The change in voter registration in Colorado since the last Presidential election is striking. In 2008, for the first time ever, Democrats were at near parity with Republicans in registered voters in Colorado. Four years later, they are lagging behind badly with six months to go until Election Day.

In 2008, Secretary of State records show that Democrats had 1,056,077 registered voters, only slightly behind Republicans 1,069,497 registered voters.

As of April 1, 2012 that gap has widened considerably, with Republicans holding a 30,000 voter lead in total registered voters, but a whopping 120,000 voter lead in active voters.

The Obama campaign utilized the long and drawn out primary with Hillary Clinton to boost voter registration totals for Democrats in 2008, but without a primary this time the Obama campaign is struggling mightily to find ways to turn that around.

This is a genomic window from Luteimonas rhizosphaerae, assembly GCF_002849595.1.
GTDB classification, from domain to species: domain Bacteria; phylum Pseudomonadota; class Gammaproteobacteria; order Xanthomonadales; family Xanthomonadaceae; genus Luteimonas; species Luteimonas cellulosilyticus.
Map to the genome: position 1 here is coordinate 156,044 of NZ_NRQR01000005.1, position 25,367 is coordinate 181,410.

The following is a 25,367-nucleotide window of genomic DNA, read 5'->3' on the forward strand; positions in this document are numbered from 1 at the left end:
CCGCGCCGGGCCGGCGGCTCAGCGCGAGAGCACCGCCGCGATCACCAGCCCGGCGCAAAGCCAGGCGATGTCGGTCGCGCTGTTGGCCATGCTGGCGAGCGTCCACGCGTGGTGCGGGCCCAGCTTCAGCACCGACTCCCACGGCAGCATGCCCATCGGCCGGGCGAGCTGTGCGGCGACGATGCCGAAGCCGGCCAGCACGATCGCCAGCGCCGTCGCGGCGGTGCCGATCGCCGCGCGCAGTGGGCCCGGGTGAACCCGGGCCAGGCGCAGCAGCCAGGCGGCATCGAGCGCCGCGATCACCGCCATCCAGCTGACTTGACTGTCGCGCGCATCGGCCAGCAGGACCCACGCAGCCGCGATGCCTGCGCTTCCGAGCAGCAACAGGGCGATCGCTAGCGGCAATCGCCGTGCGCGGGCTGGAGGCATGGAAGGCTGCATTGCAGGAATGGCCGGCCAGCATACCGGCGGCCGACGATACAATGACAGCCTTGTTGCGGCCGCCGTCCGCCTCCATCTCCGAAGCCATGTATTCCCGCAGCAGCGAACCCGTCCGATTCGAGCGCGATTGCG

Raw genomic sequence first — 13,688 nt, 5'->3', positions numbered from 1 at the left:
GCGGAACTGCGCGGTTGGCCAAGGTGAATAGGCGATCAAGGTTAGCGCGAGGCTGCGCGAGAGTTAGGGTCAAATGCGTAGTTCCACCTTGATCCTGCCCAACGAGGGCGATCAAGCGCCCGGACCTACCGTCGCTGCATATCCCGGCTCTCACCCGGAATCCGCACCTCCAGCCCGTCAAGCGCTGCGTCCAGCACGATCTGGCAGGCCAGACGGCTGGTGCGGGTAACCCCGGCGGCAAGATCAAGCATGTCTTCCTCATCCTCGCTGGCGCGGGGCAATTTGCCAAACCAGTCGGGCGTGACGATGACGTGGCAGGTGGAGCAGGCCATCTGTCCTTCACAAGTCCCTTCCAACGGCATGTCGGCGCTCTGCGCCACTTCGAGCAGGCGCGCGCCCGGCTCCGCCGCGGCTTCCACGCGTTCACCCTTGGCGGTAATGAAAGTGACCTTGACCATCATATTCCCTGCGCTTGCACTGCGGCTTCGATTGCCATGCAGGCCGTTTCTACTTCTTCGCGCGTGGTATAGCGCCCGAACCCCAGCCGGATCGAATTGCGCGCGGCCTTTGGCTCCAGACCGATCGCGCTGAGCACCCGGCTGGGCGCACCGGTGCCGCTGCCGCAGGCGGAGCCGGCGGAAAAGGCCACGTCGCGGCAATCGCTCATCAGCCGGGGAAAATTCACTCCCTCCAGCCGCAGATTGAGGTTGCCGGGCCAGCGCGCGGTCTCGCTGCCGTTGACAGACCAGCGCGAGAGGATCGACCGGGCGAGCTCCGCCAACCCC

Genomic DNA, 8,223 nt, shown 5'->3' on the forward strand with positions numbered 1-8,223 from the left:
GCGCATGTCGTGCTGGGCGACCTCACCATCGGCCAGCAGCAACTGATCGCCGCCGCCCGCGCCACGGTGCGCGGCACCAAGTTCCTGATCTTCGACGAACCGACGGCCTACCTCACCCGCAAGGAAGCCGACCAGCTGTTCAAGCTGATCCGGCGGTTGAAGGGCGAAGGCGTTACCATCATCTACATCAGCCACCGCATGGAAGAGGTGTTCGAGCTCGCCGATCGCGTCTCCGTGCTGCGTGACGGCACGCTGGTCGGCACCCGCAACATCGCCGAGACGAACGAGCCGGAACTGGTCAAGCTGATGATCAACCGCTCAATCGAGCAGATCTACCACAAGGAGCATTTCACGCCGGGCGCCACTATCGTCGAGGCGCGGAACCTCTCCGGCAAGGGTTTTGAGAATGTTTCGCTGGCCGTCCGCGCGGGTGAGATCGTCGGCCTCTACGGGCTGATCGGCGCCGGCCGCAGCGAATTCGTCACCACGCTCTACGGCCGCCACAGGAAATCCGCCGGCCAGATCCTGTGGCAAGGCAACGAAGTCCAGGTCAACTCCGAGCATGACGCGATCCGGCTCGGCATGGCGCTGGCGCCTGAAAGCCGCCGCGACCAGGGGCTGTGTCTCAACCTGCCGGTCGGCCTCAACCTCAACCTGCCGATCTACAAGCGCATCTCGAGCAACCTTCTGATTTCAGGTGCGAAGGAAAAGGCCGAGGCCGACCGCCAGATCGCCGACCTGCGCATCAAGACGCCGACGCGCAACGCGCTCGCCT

Reports The Denver Post's Sara Burnett:

Faced with a voter registration disadvantage of more than 100,000 people – a number that has grown since the start of the year – President Obama’s re-election campaign spread out across Colorado over the weekend, trying to close the gap.  

The campaign held about 60 education sessions for volunteers between its 13 Colorado offices, Spokesman Michael Amodeo said. Those volunteers then walked targeted neighborhoods and high-profile areas such as Boulder’s Pearl Street Mall, asking people to update their voter registration.

The active voter registration advantage that Republicans have, and are continuing to build on, is a serious problem for the Obama campaign. With active voters voting at over ten times the rate inactive voters do, that gap is surely causing some serious heartburn at Obama HQ. 

As the race in 2012 is virtually guaranteed to be close in Colorado — the last poll had Romney and Obama tied at 47% — partisan turnout could be pivotal in swinging the state one way or the other. 

If Democrats don't fix the voter registration gap soon, they could be in serious trouble come November.